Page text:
Kindle as Research Tool, Revisited

As my usage of the Kindle as a research tool for this semester is winding down, I thought I’d reflect on my earlier post on the topic.  Unfortunately, I will mostly be talking about some of the negative aspects of my Kindle experience.

  • Overall, the use of the Kindle has been a success.  I’m intrigued by the new Kindles coming out, I really hope the keyboards are better; mine has been lightly used, but feels like the keys could fall off or cease to work at any moment.
  • The Kindle can sync notes and annotations between the various platforms, but it was inconsistent to the point of being worthless; only a fraction ever came across.  I used the notes on my Kindle Keyboard to do my work, when I would have rather used them in the Cloud Reader or the PC Kindle App.
  • I am disappointed with the Kindle edition of David Von Drehle’s Triangle: The Fire that Changed America.  The print edition of the book has an insert with photographs; it was completely missing from the Kindle edition.  While images are not the Kindle’s strong point at the moment, it is capable of rendering them, especially the applications on other hardware.  Also disappointing is that most Kindle books are supposed to have been given page number information that corresponds to their print editions, but Triangle did not have this; if I had had to do citations for a paper (this was for an oral report/presentation), I might have been in a bit of a pickle (although I was lucky enough to have access to the print edition).  I understand this could have been a labor intensive undertaking, but considering publishing is primarily electronic, I suspect this would have been a very simple thing to fix.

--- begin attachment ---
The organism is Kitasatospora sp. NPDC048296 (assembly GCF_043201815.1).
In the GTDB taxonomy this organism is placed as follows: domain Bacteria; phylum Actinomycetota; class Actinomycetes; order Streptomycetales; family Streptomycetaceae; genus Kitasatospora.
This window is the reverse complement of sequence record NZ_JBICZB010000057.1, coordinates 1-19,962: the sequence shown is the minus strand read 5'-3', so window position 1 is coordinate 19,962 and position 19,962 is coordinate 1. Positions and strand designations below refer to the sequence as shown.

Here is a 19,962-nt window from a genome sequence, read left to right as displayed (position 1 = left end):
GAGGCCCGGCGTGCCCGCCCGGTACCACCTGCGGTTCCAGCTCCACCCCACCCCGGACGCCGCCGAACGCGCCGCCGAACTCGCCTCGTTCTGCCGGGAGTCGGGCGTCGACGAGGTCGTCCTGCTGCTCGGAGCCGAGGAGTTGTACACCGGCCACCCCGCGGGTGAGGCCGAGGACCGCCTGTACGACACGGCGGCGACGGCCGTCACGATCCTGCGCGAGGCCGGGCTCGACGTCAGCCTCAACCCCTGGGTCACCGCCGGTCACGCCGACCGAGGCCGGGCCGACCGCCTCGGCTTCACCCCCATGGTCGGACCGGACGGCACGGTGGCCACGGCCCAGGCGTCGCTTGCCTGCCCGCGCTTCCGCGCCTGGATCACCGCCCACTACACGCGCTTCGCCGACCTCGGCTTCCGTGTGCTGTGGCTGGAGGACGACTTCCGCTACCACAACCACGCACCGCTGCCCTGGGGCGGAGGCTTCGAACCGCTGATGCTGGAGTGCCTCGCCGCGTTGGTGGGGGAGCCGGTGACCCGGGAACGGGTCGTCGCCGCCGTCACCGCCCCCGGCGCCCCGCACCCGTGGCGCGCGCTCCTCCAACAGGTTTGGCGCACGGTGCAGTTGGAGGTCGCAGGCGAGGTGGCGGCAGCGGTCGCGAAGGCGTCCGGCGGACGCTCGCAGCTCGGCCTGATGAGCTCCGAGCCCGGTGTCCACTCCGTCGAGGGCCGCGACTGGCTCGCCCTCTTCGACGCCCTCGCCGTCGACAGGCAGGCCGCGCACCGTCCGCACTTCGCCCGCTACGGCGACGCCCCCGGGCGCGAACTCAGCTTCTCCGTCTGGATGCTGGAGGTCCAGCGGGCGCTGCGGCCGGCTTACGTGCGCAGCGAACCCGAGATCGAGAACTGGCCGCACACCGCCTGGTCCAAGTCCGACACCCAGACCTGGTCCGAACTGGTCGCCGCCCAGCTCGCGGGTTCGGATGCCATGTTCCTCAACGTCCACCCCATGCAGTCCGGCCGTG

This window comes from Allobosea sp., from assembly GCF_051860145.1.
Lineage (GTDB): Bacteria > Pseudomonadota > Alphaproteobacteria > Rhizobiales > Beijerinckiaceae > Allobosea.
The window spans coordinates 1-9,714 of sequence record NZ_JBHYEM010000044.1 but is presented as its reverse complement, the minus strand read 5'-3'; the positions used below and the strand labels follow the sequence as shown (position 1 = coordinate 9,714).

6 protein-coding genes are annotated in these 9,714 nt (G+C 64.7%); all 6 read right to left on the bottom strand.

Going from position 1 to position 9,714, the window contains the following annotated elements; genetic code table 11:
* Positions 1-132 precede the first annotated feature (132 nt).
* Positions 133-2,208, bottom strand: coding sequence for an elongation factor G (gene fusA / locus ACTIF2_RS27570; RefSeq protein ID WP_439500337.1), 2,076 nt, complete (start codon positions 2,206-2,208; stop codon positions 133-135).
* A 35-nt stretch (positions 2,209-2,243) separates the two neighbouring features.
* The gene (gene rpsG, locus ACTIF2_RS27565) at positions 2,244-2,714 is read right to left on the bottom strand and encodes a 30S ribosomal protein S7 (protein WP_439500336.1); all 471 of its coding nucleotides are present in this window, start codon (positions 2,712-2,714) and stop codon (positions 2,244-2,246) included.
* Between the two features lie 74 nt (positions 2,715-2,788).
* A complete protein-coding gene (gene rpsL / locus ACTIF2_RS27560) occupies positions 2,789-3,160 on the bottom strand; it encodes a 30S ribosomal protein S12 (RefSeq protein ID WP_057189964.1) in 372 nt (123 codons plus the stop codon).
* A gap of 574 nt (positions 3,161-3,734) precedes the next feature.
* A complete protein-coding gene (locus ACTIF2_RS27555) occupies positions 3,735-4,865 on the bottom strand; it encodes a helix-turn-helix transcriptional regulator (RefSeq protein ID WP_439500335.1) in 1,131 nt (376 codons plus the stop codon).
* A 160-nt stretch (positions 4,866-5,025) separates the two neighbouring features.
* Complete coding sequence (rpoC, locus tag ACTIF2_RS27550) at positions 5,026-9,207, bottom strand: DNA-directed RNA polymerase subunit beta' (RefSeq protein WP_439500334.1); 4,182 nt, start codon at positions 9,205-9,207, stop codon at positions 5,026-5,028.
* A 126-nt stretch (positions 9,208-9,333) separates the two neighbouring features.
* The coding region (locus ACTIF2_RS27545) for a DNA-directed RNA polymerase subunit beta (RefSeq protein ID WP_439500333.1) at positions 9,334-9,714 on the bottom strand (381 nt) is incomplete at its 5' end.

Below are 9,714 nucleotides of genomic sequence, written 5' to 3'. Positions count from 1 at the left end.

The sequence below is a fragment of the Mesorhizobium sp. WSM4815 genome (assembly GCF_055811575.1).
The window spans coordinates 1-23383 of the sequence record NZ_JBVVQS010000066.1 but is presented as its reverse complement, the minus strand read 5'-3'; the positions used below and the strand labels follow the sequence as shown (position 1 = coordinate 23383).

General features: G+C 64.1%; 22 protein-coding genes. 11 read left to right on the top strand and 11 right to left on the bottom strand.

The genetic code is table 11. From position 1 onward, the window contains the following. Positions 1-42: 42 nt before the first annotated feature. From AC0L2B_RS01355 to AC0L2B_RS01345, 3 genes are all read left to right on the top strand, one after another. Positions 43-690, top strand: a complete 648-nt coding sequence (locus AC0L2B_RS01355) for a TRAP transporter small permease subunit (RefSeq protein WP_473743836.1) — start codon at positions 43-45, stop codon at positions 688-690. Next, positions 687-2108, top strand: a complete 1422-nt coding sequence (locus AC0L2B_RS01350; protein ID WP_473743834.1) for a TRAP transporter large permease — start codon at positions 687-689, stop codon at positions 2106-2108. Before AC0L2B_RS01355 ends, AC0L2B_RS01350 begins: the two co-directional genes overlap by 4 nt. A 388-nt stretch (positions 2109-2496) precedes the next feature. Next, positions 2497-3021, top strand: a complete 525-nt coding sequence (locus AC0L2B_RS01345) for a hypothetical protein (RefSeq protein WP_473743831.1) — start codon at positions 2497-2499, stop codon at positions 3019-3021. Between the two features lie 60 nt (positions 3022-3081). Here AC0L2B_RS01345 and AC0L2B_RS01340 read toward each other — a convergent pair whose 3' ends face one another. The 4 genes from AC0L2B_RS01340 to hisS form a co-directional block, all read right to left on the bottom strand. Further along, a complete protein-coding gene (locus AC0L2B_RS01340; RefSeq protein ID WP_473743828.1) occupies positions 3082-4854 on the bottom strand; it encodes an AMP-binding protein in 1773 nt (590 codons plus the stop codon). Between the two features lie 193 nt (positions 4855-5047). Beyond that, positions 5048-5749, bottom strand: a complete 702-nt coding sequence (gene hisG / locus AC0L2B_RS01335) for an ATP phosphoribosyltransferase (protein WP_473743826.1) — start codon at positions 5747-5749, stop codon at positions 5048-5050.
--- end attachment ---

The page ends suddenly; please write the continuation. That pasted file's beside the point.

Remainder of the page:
• The Cloud Reader has no search capability. I somewhat understand that, but consider that a failure.
  • I was unable to find a platform that would allow me to do any copy and paste function; understandable from a copyright standpoint, but it’s disappointing that at least a limited amount of text couldn’t be copied. (In writing this post, I see a cumbersome workaround is available by using the Kindle website, but that assumes that your annotations actually sync)
I would use the Kindle again for research, but there are some fairly heavy issues that will hopefully be resolved. Considering that pleasure reading doesn’t really have the same demands as reading for research, I will definitely use it for that in the future (when the Kindle edition’s price is reasonable, which is a whole other conversation!).

One thought on “Kindle as Research Tool, Revisited

  1. The Kindle is a great linear reading tool, but I find it less than intuitive for research and the like. I have to be able to flip forward and back at will, often skipping large chunks of text. Several of my often used books fall open to heavily used sections almost automatically. It’s difficult for the Kindle to replicate that. At the same time, carrying my Kindle around is much, much easier than four or five reference books.

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